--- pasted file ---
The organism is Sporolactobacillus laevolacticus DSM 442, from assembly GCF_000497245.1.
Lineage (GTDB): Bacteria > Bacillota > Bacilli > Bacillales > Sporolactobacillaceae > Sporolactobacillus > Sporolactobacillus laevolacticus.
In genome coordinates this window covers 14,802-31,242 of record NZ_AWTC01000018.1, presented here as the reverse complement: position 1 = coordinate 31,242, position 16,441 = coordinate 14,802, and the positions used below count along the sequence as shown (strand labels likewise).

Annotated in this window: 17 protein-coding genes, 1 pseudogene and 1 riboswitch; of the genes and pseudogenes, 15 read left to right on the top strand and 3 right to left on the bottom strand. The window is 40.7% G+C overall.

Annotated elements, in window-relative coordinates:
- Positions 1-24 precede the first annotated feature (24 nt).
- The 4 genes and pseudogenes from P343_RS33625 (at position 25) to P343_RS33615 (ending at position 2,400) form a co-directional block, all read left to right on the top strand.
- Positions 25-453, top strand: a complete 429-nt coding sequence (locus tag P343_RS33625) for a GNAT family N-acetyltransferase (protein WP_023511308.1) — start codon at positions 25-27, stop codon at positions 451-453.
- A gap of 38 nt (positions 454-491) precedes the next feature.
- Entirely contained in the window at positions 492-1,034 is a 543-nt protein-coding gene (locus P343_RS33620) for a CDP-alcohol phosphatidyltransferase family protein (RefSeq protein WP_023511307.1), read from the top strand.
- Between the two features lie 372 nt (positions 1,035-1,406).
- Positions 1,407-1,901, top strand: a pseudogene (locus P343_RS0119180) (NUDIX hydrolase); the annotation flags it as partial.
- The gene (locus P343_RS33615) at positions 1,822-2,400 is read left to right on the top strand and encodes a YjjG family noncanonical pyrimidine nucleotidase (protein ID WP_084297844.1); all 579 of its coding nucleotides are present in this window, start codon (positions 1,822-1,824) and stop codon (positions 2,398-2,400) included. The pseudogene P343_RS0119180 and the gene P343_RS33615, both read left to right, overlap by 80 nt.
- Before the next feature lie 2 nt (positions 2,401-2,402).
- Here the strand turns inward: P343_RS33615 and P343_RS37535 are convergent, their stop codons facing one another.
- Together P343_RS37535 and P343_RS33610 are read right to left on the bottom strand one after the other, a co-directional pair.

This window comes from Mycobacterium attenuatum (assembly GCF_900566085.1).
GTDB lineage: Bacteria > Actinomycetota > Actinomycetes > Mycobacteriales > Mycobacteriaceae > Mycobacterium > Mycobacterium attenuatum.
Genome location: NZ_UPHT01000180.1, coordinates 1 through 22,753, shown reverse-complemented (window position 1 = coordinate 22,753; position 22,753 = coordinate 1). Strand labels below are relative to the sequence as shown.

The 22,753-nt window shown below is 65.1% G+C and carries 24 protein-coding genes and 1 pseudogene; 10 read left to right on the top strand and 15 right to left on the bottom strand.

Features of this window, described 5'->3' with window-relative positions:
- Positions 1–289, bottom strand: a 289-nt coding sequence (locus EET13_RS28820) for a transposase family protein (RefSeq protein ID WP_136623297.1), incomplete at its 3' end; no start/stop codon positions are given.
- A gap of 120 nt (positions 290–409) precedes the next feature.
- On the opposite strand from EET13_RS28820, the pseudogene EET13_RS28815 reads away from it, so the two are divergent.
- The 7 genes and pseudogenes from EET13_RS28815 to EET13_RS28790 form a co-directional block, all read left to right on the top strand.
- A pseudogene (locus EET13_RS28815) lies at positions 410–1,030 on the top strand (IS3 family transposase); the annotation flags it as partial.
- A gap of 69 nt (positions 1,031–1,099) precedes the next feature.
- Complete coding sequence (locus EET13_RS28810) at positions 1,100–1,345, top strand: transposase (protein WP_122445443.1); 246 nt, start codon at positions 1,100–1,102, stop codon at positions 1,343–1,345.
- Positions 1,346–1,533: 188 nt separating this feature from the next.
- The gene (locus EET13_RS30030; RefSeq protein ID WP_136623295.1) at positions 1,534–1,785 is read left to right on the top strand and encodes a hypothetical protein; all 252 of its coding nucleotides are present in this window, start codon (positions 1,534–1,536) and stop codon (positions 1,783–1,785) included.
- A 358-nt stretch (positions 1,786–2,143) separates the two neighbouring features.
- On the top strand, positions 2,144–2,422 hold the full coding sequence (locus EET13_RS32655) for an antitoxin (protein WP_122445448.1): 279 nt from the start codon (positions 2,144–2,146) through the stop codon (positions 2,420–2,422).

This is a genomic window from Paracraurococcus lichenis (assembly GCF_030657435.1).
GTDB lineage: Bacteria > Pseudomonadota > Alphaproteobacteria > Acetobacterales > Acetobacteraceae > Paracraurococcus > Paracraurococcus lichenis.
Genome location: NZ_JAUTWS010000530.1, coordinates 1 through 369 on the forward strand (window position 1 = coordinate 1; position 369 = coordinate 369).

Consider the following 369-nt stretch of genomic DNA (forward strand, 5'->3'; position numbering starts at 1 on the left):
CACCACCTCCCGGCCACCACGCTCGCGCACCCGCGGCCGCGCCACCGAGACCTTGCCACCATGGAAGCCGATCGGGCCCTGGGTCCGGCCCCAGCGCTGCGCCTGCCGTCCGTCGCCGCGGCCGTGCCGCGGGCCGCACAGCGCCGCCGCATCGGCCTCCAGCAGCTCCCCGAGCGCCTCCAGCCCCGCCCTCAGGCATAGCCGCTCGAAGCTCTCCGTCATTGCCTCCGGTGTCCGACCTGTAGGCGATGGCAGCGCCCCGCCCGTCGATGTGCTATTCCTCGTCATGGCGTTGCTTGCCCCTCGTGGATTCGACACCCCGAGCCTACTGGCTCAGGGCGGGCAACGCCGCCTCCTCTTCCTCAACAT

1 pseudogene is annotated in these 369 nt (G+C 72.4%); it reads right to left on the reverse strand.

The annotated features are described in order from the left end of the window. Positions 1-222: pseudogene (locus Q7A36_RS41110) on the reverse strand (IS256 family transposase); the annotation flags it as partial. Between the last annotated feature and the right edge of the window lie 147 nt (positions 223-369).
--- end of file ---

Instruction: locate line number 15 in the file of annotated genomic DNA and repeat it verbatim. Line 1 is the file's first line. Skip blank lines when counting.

- Here the strand turns inward: P343_RS33615 and P343_RS37535 are convergent, their stop codons facing one another.